2. Is project lead-time under control? Using a simple GANTT format, plot your recent projects, tracking the start date, initially planned completion date (when engineering resources are no longer needed on the project) and actual completion date (when engineering resources are really pulled out of the project). This visual record will give an immediate feel for how well the engineering department is controlling its lead-time, as well as issues about leveling and resource planning.
  3. Can we reduce some project lead-times? Here a “lean” engineering project might make sense – pick one pilot project, and try to get the lead-time down by hook or by crook, starting with a value-stream map of the project and driving kaizen hard. This will not solve the engineering department’s problems, but will help you get a hands-on feel for what the problems really are. As you work at reducing reduce lead-time, all the barriers the company throws at you will be revealed as a gift, or sorts. This is like sending an advance team into an ambush to find out where the enemy positions are.
  4. Can we reduce cost? Reducing one project’s lead-time will surface many opportunities for cost reduction, which need to be tackled with care. The difficulty here is that for costs to be truly reduced and not pop up somewhere else (worse case, in cost of ownership at the customer’s), a real effort has to be made first to stabilize the whole engineering flow and control project lead-time.

So where to start? The temptation in engineering is to start worrying about costs before customer satisfaction. Management will push for more detailed timesheets to better understand what engineers are spending their time on and more rigorous project management with all the paraphernalia of gate reviews, steering committees, project plans and so on. Experience shows that you might succeed in the short term, but at the cost of untold damage to your engineering competence by pissing off engineers and distracting them from the fundamental issue of coming up with better products than the competition.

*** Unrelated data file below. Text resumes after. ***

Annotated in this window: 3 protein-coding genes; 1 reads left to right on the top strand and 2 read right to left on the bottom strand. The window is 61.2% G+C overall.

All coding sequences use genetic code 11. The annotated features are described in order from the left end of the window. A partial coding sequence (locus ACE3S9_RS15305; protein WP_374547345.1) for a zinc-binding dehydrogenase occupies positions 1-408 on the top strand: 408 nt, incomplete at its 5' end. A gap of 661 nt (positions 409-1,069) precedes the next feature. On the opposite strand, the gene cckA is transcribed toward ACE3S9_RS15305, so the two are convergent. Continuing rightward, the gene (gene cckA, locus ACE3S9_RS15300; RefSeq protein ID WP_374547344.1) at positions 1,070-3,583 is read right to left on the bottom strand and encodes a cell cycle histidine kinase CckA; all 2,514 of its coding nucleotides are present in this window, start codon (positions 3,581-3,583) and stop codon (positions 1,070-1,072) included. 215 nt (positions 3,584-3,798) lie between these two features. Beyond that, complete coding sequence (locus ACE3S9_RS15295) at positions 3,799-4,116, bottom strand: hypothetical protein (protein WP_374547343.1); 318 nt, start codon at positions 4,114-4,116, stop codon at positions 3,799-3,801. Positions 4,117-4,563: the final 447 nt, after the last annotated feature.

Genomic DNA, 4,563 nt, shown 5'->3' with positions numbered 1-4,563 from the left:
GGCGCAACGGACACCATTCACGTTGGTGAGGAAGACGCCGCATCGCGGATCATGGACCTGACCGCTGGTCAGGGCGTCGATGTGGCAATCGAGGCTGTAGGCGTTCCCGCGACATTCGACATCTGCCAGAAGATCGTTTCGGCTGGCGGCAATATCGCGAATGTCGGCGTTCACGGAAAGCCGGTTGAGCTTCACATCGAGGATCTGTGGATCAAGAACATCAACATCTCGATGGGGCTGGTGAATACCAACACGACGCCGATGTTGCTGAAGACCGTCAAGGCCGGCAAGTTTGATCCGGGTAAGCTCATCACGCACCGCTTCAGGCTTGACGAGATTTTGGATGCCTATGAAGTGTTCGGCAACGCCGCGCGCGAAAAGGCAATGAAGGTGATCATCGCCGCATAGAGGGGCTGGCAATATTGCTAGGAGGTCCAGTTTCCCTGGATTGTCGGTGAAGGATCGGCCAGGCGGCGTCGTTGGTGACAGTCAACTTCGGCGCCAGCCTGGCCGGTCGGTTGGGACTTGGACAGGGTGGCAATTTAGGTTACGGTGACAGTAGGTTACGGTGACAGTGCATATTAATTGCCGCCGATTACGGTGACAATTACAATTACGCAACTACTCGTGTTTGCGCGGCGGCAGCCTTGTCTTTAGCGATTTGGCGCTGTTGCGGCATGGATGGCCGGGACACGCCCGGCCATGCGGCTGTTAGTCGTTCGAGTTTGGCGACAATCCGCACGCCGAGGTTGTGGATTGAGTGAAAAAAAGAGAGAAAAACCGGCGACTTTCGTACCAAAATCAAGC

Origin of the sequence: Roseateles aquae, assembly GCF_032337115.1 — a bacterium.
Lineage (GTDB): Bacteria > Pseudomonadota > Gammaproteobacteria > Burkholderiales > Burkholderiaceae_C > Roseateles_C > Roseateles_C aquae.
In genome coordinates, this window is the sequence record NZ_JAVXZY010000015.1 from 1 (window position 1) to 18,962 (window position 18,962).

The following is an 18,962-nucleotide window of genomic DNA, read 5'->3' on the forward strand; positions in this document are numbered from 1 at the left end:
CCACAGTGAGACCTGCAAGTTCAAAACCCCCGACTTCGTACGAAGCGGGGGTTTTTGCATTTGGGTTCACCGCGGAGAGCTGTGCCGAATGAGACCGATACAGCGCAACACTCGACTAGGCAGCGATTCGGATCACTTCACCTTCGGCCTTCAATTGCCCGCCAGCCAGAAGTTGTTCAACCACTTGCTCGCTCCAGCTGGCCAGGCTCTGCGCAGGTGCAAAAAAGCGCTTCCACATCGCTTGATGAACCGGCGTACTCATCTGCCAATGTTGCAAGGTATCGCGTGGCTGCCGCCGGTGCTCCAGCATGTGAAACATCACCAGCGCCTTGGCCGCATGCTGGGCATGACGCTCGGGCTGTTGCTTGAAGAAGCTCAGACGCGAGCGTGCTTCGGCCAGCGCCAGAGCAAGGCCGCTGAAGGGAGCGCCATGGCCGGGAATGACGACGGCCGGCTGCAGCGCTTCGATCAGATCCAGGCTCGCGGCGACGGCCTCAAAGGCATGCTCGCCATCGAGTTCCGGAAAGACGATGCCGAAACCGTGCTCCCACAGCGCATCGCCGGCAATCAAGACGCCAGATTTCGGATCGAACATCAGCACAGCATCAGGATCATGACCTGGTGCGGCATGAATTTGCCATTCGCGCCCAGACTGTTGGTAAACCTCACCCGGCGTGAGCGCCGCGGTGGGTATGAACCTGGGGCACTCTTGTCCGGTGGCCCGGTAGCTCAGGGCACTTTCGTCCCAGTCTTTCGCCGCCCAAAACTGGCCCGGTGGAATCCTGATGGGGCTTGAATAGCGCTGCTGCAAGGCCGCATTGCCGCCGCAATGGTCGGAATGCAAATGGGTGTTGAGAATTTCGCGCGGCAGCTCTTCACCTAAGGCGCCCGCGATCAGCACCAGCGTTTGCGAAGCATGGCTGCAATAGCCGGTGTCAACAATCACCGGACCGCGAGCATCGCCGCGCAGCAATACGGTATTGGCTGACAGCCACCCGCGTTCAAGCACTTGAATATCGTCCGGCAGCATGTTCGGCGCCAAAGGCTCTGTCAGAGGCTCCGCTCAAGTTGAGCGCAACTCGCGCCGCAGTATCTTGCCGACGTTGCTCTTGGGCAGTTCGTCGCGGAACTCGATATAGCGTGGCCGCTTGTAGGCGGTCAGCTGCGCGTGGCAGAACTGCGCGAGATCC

From the lean perspective, the place to start has to be complete customer satisfaction. Clarify who has ultimate responsibility for that. In your organizations, do the project leaders have access to customers? Do they have explicit responsibility to fulfill customer needs? Or are they expected to design to specs drawn out by marketing and signed off by management?

For lean to stick in any engineering department, everyone must accept that one physical person (the project leader) must integrate all information from customers, marketing, sales, aftermarket, etc. and come up with a technical vision of what customers really want. We’ve all been through endless horror stories where the first prototype is shown to customers and they say: “sure, all the boxes on the checklist are ticked, but that’s not what we want!” An automotive dashboard for a medium range car is not the same as for a luxury brand: it might have the same functionality, but it doesn’t feel the same.

Getting started with lean in engineering requires taking a hard look at what is expected from project leaders: do they have full responsibility for satisfying a customer or are they simply expected to design to spec? As with many lean initiatives, defining success is the starting point of deeper thinking. By “respect,” as John Shook has brilliantly pointed out in his Sloan article, we mean that every person has a right to succeed in his or her job – so success must be clearly defined.

Engineering projects are complex inasmuch as “clear” goals often hide deep trade-offs between innovation and reliable technology, between look and feel and price, between performance and customer usage, between internal competence and resources and so on. Clarifying such complex trade-offs and getting them right is almost impossible to do from the outset – this is precisely, in lean thinking, the first responsibility of the project leader.

So here’s the question to ask yourself to get started on your lean journey: are we really convinced that value is defined by the customer (as opposed to what we, internally believe)? And does the project leader has end-to-end responsibility to specify the value as defined by customers, and to deliver this value in the forms of products or services which can be build consistently at quality and cost requirements?

To discuss this and other points of views on lean, join me on The Lean Edge